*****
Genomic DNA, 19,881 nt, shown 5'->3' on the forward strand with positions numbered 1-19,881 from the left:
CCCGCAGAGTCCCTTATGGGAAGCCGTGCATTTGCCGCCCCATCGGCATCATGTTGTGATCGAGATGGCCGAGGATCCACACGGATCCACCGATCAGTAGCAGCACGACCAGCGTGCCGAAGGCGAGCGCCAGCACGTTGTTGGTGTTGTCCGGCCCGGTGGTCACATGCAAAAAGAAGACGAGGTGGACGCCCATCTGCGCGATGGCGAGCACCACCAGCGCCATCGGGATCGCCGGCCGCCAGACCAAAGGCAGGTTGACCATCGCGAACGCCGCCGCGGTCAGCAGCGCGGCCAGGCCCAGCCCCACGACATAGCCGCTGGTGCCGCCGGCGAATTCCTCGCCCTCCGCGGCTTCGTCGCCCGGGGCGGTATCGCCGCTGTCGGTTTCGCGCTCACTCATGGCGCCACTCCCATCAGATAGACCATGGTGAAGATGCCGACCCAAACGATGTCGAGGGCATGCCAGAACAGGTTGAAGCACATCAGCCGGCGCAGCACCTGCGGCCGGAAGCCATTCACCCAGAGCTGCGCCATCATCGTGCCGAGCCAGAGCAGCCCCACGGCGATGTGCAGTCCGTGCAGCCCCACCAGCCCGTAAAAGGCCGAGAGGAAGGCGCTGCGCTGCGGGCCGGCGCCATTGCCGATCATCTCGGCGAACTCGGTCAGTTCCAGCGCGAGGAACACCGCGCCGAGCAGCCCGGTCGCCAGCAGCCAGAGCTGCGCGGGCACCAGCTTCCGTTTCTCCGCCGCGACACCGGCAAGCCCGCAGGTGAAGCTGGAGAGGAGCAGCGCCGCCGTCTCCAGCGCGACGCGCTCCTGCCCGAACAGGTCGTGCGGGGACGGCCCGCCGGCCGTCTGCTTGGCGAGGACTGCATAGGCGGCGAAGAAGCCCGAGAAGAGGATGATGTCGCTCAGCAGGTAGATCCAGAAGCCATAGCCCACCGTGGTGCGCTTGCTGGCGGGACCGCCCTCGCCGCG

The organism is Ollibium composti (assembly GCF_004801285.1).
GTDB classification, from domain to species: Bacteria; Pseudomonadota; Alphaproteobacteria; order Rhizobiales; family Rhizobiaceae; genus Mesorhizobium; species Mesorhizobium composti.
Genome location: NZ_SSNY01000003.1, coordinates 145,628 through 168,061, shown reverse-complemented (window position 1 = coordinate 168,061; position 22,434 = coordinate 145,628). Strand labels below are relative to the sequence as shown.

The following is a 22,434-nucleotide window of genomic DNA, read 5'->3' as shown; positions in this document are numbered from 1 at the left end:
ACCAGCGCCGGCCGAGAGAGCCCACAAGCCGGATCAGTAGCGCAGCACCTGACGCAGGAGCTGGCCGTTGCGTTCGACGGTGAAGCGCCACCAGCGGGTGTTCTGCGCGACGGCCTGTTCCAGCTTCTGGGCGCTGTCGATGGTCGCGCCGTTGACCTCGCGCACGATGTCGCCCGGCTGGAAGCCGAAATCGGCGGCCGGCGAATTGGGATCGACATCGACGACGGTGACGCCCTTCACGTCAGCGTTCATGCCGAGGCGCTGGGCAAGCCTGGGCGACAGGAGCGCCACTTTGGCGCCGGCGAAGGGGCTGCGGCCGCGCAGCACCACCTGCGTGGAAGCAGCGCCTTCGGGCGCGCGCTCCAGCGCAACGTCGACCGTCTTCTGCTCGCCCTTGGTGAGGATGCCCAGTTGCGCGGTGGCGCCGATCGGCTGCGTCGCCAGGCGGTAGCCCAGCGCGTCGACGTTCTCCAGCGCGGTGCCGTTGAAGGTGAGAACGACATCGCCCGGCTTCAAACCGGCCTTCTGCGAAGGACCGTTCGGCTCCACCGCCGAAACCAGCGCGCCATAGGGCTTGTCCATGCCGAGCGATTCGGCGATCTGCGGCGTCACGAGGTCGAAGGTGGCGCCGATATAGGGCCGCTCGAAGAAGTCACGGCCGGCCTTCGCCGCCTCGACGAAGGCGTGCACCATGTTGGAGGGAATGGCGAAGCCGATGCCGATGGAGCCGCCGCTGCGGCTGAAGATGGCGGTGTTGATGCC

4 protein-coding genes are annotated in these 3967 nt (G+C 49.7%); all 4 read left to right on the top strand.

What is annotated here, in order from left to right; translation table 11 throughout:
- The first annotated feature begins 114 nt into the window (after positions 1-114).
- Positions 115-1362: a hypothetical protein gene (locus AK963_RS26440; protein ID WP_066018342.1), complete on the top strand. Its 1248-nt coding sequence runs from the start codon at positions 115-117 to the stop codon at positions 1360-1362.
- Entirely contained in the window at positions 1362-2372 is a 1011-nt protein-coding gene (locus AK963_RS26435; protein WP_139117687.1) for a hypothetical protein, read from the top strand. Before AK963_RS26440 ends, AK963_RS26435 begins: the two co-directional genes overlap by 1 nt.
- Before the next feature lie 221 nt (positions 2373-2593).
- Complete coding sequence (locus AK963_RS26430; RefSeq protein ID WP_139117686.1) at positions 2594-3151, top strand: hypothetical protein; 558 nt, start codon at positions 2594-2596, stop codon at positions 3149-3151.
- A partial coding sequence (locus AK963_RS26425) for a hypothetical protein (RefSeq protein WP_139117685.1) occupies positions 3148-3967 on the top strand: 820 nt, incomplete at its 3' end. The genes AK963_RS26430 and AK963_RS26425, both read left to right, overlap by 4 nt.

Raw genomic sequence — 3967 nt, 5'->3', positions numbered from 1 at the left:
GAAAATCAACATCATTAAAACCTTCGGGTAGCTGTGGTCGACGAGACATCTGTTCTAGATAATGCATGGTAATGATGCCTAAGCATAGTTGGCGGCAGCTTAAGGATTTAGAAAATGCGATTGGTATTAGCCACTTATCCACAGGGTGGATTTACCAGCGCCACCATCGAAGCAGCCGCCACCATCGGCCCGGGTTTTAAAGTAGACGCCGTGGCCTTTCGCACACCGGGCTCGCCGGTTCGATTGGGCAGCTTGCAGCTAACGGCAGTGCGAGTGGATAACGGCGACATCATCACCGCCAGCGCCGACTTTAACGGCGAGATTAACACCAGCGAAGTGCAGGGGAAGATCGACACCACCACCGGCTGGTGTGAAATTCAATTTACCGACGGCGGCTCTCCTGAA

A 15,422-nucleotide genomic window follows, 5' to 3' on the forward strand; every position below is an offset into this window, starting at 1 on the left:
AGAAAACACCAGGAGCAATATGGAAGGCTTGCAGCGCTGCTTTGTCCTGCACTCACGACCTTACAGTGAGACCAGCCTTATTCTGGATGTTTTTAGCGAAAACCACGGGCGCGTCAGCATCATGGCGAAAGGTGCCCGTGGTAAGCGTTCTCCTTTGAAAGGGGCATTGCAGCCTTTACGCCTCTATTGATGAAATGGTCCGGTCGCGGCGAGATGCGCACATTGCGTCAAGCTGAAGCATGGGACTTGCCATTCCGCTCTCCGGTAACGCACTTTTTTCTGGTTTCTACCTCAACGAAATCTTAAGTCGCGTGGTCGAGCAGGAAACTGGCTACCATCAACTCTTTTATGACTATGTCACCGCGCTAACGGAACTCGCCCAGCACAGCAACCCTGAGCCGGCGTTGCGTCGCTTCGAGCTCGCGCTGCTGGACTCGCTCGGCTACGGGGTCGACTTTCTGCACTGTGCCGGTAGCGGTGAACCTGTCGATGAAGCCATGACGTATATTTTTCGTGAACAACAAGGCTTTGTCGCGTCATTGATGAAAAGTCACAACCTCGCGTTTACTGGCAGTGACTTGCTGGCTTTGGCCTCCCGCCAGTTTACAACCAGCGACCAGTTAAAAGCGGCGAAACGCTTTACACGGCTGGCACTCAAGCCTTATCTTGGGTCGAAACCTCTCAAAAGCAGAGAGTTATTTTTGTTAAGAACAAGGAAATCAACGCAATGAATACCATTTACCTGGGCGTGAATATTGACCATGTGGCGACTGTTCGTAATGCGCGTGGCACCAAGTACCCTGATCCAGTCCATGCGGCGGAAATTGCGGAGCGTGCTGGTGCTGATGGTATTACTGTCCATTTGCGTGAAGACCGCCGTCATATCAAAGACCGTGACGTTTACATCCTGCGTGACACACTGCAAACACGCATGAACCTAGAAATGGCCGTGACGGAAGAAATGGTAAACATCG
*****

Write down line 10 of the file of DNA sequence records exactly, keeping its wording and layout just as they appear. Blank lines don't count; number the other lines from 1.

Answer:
- The first annotated feature begins 114 nt into the window (after positions 1-114).